The incidence of diabetes mellitus is not only increasing in frequency but, due to the further health-related complications it poses for patients, it is increasingly becoming a major economic and healthcare burden for individuals and society (Dinççag, 2011; Rakel and Rakel, 2011). Diabetic foot ulcers (DFUs), which pose a high risk for morbidity and mortality, are a complication that occur in one in four patients with diabetes (Taylor, 1987; Harris et al, 1995; Ramsey et al, 1999; Gregg et al, 2004; Boulton et al, 2008; Lavery et al, 2008).
Management of DFUs is a complex
and multifactorial process. The psychological trauma that can result from the symptoms of diabetes and the development of a DFU is often overlooked. Being diagnosed with a chronic disease, experiencing the social shame that can result from having a chronic wound, and facing the potential loss of a limb are factors that can contribute to psychological trauma. Up to 90% of people with diabetes face a potentially traumatic experience that can affect not only their physical capacity, but their psychological health as well (O’Neal, 1983; Schaper, 2004; Khanolkar et al, 2008).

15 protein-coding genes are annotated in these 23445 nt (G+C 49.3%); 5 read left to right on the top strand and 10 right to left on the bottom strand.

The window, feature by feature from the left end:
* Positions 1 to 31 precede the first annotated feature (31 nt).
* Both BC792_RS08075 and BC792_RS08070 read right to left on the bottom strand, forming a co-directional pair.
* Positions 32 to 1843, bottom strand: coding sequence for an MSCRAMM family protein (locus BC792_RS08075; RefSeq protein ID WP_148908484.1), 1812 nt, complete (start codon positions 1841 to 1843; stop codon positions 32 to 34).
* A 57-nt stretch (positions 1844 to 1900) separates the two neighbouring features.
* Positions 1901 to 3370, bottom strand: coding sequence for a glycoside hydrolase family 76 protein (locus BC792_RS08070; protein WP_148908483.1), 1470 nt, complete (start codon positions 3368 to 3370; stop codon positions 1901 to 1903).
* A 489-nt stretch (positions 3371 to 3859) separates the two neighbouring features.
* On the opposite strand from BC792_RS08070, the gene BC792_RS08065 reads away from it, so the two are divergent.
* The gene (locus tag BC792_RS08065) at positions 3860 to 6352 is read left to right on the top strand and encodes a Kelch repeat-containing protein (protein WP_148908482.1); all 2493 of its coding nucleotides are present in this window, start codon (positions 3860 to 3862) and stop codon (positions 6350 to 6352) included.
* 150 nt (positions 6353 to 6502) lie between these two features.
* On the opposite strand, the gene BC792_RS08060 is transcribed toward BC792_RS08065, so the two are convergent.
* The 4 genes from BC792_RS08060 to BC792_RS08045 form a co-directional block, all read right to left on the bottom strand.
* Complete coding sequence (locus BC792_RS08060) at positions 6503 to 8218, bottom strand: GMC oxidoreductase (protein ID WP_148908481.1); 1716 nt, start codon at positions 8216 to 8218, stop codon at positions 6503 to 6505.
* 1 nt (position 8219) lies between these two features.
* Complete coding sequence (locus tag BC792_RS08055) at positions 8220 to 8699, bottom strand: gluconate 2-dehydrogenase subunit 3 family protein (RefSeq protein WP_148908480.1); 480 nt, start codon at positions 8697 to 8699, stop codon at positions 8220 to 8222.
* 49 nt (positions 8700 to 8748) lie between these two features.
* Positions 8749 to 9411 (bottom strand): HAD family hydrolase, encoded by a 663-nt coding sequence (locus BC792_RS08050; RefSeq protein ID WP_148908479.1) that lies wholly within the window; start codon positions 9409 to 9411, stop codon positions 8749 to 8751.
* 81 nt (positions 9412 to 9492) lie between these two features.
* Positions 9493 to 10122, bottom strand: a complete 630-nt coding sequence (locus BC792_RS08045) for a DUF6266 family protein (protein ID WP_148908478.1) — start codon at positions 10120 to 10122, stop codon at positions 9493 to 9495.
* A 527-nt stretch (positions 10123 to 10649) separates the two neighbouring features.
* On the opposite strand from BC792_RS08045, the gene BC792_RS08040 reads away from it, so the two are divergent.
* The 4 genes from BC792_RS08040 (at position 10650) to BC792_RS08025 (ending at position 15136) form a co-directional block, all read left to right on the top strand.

Assessing patients for psychological disorders
According to the Diagnostic and Statistical Manual of Mental Disorders IV Text Revision (DSM-IV, American Psychiatric Association, 2000), in a traumatic experience leading to post-traumatic stress disorder (PTSD) “the person has experienced a real mortal or life threatening or seriously injuring event himself or witnessed a dangerous event threatening the body integrity, and the person has lived intense fear, despair and horror” (Sar, 2010).